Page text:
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Front of a child's robe (kaftan) of woven silk with a floral meander design.

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rdf:type
rdfs:label
  • Turkey
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  • Front of a child's robe (kaftan) of woven silk with a floral meander design. (en)
  • Textile, Dress; Child's kaftan, front left panel, silk lampas with metal-wrapped thread, vertical design of parallel meandering tulip stems, Ottoman Istanbul or Bursa, Turkey, 1550-1600. Sewn to 754-1884. Textile, Dress; Child's kaftan, front right panel, silk lampas with metal-wrapped thread, with vertical design of parallel meandering tulip stems, Ottoman Istanbul or Bursa, Turkey, 1550-1600. Sewn to 754A-1884. (en)
  • PART OF A CHILD'S DRESS. TURKISH: 16th century. From a royal tomb at Constantinople or Broussa. 5 shaft satin ground; 1/3 twill binding for the pattern. 3 ground warps, 1 binding warp; 1 ground, 1 pattern weft. Selvage: ¼" satin, green silk. Warps: ground: /silk, red; binding:/ silk, cream. Wefts: ground://or///silk, cream or red: Pattern:\ gilt metal strip on a yellow ^silk core, Yellow silk used with metal thread,///silk, white. Braid: plaited\silver metal strip on a white silk core. [Used until 08/1997] Jameel Gallery Princes' Kaftans from Ottoman Turkey These three kaftans (and another in a nearby case) were worn by Ottoman princes who died when they were children. They were preserved in imperial tombs where, in accordance with Ottoman custom, they were placed over the graves of the deceased. The kaftans may have come from the graves of the 19 younger sons of Sultan Murat III, who were executed at the succession of their half-brother, Mehmet III, in 1595. This gory practice, designed to avoid a struggle for the succession, was never repeated. The kaftans, woven of silk and metal-wrapped thread, show that even in childhood, Ottoman princes were dressed in the same lavish style as the sultan and his courtiers. The wide range of designs of the time include a meandering vine set with tulips, which clearly influenced contemporary embroidery (see case opposite). Museum nos 768, 763, 754-1884 [2006-2012] (en)
  • Kaftans like this one were worn by Ottoman princes who died when they were children. This example is woven of silk and metal-wrapped thread. It shows that even in childhood Ottoman princes were dressed in the same lavish style as the sultan and his courtiers. The wide range of contemporary woven patterns includes a meandering vine set with tulips, which is also found in embroidery of the time. The kaftans were preserved in imperial tombs. Here, in accordance with Ottoman custom, they were placed over the graves of the deceased. This kaftan may have come from one of the graves of the 19 younger sons of Sultan Murat III. They were executed at the succession of their half-brother, Mehmet III, in 1595. This gory practice, designed to avoid a struggle for the succession, was never repeated. (en)
sameAs
dc:identifier
  • 754-1884
P3 has note
  • Front of a child's robe (kaftan) of woven silk with a floral meander design. (en)
  • Textile, Dress; Child's kaftan, front left panel, silk lampas with metal-wrapped thread, vertical design of parallel meandering tulip stems, Ottoman Istanbul or Bursa, Turkey, 1550-1600. Sewn to 754-1884. Textile, Dress; Child's kaftan, front right panel, silk lampas with metal-wrapped thread, with vertical design of parallel meandering tulip stems, Ottoman Istanbul or Bursa, Turkey, 1550-1600. Sewn to 754A-1884. (en)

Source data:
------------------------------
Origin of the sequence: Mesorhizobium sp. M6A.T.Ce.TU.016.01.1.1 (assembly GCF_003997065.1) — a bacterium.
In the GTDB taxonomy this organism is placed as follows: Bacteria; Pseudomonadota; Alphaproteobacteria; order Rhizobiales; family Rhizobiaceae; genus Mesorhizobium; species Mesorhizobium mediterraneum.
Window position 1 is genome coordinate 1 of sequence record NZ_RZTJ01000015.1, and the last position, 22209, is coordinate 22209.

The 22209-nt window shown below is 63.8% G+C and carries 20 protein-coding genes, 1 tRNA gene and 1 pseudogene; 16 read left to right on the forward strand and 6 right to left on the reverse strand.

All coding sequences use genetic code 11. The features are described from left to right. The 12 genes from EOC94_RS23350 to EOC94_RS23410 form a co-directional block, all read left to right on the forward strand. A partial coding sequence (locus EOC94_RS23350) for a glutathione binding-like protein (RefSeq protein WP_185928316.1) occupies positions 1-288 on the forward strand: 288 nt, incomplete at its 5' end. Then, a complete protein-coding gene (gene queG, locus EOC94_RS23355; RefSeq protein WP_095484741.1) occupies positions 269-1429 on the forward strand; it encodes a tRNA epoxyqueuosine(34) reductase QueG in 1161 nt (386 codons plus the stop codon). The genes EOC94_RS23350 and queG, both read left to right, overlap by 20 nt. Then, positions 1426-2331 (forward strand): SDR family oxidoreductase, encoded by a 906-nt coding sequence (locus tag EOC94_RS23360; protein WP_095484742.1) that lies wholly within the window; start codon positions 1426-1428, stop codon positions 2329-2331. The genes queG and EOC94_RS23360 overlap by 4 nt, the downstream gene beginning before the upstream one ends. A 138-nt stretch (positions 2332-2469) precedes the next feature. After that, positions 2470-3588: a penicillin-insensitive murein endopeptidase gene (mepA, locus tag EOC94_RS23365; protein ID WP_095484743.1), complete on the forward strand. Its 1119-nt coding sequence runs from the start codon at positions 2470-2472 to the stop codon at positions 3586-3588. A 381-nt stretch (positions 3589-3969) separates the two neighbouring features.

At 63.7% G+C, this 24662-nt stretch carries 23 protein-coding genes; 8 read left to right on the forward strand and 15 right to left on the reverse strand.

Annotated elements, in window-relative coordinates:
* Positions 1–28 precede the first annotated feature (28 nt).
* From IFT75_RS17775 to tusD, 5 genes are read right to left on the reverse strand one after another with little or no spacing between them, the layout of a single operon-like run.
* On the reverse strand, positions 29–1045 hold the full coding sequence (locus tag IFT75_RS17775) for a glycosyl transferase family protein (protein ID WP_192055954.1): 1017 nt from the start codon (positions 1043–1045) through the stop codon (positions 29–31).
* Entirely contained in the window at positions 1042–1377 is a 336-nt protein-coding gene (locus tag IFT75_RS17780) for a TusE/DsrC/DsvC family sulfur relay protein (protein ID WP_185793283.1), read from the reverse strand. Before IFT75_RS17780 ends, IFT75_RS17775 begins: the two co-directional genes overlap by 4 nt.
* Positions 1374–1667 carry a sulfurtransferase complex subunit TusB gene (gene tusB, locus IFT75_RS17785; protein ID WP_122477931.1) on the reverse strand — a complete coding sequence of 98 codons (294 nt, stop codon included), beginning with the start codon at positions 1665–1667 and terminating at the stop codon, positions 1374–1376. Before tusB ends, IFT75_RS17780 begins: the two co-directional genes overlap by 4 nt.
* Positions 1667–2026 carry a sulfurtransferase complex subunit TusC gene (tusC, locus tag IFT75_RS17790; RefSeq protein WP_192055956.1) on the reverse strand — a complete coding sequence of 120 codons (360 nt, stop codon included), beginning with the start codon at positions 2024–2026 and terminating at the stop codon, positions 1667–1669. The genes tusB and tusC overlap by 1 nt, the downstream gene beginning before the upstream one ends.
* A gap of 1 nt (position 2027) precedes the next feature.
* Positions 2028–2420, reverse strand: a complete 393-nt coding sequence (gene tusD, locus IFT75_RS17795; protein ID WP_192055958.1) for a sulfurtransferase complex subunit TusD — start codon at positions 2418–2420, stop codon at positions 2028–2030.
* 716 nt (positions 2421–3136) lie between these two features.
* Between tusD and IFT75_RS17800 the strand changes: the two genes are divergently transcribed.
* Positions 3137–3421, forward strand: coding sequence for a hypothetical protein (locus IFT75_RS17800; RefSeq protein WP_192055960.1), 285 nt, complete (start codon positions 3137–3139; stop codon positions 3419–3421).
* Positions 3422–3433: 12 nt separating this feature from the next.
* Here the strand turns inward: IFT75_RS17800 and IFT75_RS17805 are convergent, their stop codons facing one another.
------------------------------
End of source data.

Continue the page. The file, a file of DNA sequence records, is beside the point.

• PART OF A CHILD'S DRESS. TURKISH: 16th century. From a royal tomb at Constantinople or Broussa. 5 shaft satin ground; 1/3 twill binding for the pattern. 3 ground warps, 1 binding warp; 1 ground, 1 pattern weft. Selvage: ¼" satin, green silk. Warps: ground: /silk, red; binding:/ silk, cream. Wefts: ground://or///silk, cream or red: Pattern:\ gilt metal strip on a yellow ^silk core, Yellow silk used with metal thread,///silk, white. Braid: plaited\silver metal strip on a white silk core. [Used until 08/1997] Jameel Gallery Princes' Kaftans from Ottoman Turkey These three kaftans (and another in a nearby case) were worn by Ottoman princes who died when they were children. They were preserved in imperial tombs where, in accordance with Ottoman custom, they were placed over the graves of the deceased. The kaftans may have come from the graves of the 19 younger sons of Sultan Murat III, who were executed at the succession of their half-brother, Mehmet III, in 1595. This gory practice, designed to avoid a struggle for the succession, was never repeated. The kaftans, woven of silk and metal-wrapped thread, show that even in childhood, Ottoman princes were dressed in the same lavish style as the sultan and his courtiers. The wide range of designs of the time include a meandering vine set with tulips, which clearly influenced contemporary embroidery (see case opposite). Museum nos 768, 763, 754-1884 [2006-2012] (en)
  • Kaftans like this one were worn by Ottoman princes who died when they were children. This example is woven of silk and metal-wrapped thread. It shows that even in childhood Ottoman princes were dressed in the same lavish style as the sultan and his courtiers. The wide range of contemporary woven patterns includes a meandering vine set with tulips, which is also found in embroidery of the time. The kaftans were preserved in imperial tombs. Here, in accordance with Ottoman custom, they were placed over the graves of the deceased. This kaftan may have come from one of the graves of the 19 younger sons of Sultan Murat III. They were executed at the succession of their half-brother, Mehmet III, in 1595. This gory practice, designed to avoid a struggle for the succession, was never repeated. (en)
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  • Turkey
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